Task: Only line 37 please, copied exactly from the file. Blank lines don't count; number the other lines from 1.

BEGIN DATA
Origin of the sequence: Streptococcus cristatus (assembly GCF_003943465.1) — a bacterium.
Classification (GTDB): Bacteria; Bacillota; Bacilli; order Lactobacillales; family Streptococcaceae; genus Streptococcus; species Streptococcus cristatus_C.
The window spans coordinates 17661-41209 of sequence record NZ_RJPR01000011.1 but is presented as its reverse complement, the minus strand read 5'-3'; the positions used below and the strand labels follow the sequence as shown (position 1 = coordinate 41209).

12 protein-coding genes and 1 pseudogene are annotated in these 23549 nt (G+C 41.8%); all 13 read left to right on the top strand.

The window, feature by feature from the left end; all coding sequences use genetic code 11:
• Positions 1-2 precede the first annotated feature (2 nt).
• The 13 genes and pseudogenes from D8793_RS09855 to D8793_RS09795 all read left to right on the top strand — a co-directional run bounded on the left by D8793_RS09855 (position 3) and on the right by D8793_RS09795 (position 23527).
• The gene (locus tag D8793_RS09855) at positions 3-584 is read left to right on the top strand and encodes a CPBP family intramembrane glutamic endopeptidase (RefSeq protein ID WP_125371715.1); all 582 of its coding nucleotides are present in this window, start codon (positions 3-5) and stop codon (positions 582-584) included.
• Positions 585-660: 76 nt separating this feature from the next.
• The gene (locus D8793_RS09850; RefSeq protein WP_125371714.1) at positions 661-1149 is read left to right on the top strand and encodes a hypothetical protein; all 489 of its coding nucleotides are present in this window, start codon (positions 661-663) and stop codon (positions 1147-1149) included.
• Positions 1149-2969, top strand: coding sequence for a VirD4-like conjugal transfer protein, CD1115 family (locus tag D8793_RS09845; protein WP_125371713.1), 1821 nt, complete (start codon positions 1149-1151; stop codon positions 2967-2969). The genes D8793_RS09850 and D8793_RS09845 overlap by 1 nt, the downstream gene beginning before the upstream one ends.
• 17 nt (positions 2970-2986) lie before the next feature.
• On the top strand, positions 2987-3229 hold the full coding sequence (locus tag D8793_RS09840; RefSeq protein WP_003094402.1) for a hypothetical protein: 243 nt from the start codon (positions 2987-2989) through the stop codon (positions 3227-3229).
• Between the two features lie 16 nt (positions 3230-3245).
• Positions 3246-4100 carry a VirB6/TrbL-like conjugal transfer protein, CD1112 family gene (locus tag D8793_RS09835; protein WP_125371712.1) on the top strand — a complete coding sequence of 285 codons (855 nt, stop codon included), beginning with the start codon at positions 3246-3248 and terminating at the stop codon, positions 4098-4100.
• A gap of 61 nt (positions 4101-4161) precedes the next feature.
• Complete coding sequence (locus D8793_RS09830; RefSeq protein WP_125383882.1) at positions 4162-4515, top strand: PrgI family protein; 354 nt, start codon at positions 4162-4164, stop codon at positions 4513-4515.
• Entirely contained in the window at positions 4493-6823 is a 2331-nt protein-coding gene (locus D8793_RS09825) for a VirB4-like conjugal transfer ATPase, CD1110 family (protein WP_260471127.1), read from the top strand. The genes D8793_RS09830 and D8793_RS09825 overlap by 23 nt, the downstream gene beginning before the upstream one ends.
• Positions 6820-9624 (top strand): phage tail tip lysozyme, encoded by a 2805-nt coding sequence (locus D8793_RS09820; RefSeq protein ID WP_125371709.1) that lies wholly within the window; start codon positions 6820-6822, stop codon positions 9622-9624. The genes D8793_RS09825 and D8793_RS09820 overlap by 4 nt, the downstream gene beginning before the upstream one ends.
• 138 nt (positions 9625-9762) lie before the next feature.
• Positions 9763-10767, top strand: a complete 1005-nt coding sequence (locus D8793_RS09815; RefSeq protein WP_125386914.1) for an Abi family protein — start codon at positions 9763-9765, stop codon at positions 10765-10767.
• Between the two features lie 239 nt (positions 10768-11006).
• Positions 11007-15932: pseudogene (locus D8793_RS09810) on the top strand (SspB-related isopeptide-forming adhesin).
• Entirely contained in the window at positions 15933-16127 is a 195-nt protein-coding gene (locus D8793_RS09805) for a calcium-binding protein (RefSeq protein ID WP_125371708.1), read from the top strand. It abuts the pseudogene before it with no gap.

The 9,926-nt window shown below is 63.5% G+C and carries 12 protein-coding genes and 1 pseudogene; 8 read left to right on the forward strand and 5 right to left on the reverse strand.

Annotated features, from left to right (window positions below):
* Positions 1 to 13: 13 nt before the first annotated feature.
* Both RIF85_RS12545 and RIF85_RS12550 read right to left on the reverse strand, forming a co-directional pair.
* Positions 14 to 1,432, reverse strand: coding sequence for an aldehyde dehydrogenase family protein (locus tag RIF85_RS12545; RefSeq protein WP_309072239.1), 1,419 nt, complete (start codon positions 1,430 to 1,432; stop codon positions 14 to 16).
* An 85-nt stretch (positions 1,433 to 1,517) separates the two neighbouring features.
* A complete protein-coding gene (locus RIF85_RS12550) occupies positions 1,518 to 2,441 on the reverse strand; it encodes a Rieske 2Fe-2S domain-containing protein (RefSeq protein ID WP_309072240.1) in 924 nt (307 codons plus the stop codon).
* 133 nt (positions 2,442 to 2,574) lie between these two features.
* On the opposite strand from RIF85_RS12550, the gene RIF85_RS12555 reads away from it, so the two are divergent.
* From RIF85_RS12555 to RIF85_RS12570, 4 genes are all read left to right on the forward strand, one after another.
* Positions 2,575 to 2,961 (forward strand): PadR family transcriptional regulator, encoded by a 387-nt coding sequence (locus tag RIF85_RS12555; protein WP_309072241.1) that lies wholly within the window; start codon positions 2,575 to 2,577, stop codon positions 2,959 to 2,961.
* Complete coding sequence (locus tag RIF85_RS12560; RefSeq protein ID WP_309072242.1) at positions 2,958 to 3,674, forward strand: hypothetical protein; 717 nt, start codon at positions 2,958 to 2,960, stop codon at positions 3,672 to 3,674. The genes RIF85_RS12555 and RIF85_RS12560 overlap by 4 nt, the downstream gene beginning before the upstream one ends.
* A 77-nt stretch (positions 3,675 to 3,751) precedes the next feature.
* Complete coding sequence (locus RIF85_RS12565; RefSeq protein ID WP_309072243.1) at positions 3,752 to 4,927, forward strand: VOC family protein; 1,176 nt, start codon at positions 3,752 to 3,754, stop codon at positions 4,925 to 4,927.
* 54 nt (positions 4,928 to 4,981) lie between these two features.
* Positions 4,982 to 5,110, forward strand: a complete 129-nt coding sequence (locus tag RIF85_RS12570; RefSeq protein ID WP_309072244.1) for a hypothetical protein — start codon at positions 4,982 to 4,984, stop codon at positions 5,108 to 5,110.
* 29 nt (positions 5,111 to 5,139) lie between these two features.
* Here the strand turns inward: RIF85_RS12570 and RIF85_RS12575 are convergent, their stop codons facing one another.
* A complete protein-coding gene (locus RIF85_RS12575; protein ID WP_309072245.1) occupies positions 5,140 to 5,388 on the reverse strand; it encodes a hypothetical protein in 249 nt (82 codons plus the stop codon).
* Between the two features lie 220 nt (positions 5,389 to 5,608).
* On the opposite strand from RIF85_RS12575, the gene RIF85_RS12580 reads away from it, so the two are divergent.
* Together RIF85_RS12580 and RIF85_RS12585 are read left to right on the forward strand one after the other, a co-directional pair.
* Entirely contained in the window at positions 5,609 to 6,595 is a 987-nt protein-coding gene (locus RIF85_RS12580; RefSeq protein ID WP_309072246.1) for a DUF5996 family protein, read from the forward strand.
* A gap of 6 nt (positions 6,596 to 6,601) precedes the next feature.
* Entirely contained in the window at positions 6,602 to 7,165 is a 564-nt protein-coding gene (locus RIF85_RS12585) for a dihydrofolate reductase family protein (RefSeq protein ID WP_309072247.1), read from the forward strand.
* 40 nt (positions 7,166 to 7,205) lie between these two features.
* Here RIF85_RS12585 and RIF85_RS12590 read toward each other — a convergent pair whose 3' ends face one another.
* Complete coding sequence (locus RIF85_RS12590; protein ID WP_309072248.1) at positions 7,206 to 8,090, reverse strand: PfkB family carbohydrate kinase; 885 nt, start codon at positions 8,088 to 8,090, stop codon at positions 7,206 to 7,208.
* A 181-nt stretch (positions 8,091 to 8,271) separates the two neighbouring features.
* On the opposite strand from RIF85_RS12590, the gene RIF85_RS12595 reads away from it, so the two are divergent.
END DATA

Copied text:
* A 77-nt stretch (positions 3,675 to 3,751) precedes the next feature.